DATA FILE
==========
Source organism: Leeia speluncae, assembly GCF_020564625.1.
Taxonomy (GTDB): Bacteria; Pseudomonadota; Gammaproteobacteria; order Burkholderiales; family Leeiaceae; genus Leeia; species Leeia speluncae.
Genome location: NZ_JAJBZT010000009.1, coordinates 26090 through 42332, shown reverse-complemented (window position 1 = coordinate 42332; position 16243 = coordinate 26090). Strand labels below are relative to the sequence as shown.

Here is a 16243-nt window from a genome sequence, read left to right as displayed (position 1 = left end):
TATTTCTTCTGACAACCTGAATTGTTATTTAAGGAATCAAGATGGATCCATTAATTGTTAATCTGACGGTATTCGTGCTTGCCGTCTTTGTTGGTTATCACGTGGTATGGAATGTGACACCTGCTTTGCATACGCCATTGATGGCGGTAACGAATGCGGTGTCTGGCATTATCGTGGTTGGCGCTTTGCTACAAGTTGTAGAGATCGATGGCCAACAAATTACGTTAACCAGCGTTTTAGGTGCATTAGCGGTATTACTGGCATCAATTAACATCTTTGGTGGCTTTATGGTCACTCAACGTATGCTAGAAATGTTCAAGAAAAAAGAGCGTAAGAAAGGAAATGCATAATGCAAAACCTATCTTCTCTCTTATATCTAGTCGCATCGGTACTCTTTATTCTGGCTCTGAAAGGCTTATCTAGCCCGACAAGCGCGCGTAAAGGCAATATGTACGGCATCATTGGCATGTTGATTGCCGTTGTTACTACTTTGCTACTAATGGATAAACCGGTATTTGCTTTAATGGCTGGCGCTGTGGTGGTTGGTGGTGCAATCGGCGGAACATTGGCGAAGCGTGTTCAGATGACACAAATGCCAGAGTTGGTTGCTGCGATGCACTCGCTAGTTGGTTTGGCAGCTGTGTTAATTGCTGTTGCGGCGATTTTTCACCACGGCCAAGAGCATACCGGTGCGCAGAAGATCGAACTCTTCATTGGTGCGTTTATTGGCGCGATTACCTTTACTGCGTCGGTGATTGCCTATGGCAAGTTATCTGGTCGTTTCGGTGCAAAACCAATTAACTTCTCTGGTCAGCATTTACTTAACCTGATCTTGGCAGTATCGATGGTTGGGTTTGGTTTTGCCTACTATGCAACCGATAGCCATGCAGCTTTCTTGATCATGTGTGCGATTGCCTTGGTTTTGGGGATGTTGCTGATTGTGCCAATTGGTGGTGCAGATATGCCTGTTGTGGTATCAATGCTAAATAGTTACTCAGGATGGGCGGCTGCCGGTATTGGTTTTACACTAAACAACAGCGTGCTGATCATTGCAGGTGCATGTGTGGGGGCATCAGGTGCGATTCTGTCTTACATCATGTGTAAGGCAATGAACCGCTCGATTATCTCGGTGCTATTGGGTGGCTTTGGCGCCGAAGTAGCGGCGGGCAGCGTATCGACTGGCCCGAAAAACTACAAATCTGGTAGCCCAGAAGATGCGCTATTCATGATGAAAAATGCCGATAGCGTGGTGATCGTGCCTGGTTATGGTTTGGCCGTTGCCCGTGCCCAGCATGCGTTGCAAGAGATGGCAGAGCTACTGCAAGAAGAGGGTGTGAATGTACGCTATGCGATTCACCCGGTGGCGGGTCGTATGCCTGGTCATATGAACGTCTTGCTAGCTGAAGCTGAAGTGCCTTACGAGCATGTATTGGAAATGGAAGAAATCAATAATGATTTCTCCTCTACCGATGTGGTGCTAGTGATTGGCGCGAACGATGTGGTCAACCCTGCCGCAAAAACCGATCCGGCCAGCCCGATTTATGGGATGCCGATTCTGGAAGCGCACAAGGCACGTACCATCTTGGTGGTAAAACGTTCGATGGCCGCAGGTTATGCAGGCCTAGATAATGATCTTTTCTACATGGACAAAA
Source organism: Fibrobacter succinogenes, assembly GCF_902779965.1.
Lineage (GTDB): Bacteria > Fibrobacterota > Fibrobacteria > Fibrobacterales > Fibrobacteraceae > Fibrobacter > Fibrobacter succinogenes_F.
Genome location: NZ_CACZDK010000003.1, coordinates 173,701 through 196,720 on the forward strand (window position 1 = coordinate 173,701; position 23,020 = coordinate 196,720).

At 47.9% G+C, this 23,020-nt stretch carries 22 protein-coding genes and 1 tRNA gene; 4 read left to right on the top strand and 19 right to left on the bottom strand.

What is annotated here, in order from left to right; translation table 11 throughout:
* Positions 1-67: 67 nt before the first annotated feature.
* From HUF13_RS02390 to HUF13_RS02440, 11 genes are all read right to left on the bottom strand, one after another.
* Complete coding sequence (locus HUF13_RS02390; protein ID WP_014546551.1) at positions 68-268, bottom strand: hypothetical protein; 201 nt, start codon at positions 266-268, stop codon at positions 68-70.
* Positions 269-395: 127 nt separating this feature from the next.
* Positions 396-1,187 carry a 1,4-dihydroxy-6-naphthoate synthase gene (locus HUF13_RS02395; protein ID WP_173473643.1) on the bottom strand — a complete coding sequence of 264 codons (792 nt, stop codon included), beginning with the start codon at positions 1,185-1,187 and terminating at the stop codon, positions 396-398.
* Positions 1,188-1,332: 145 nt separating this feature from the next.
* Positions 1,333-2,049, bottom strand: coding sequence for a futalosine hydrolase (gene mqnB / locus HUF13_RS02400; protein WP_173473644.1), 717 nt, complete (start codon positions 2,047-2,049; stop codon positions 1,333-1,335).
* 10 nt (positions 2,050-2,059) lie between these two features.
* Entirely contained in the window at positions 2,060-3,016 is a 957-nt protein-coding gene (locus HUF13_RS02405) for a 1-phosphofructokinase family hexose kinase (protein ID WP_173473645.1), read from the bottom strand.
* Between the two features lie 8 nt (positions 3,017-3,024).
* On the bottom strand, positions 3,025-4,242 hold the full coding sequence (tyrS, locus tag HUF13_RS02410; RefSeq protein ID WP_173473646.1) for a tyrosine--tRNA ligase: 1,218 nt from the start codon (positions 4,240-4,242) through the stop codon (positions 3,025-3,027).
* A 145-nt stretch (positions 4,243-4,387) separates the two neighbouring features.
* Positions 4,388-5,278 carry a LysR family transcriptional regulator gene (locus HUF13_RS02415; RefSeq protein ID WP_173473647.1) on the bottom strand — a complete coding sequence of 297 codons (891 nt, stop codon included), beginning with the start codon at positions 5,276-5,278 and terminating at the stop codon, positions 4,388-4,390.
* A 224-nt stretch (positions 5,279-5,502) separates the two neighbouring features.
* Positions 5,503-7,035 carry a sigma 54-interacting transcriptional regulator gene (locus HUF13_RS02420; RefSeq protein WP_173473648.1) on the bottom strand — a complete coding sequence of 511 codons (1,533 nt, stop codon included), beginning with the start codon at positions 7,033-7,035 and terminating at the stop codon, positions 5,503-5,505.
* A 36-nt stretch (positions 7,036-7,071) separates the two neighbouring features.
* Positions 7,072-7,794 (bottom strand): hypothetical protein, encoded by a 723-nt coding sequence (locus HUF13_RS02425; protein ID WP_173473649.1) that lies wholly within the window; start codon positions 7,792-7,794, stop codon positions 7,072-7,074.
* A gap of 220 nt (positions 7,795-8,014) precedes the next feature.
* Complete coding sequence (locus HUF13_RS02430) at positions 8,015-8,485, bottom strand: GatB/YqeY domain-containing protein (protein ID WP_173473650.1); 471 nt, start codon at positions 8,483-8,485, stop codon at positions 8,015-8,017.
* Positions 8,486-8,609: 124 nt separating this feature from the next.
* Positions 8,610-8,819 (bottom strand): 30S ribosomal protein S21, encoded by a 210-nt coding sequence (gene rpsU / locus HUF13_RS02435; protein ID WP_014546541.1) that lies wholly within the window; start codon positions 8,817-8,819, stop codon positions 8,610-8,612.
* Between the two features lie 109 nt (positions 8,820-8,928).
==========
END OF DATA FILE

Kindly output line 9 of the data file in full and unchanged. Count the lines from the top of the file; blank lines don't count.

At 47.9% G+C, this 23,020-nt stretch carries 22 protein-coding genes and 1 tRNA gene; 4 read left to right on the top strand and 19 right to left on the bottom strand.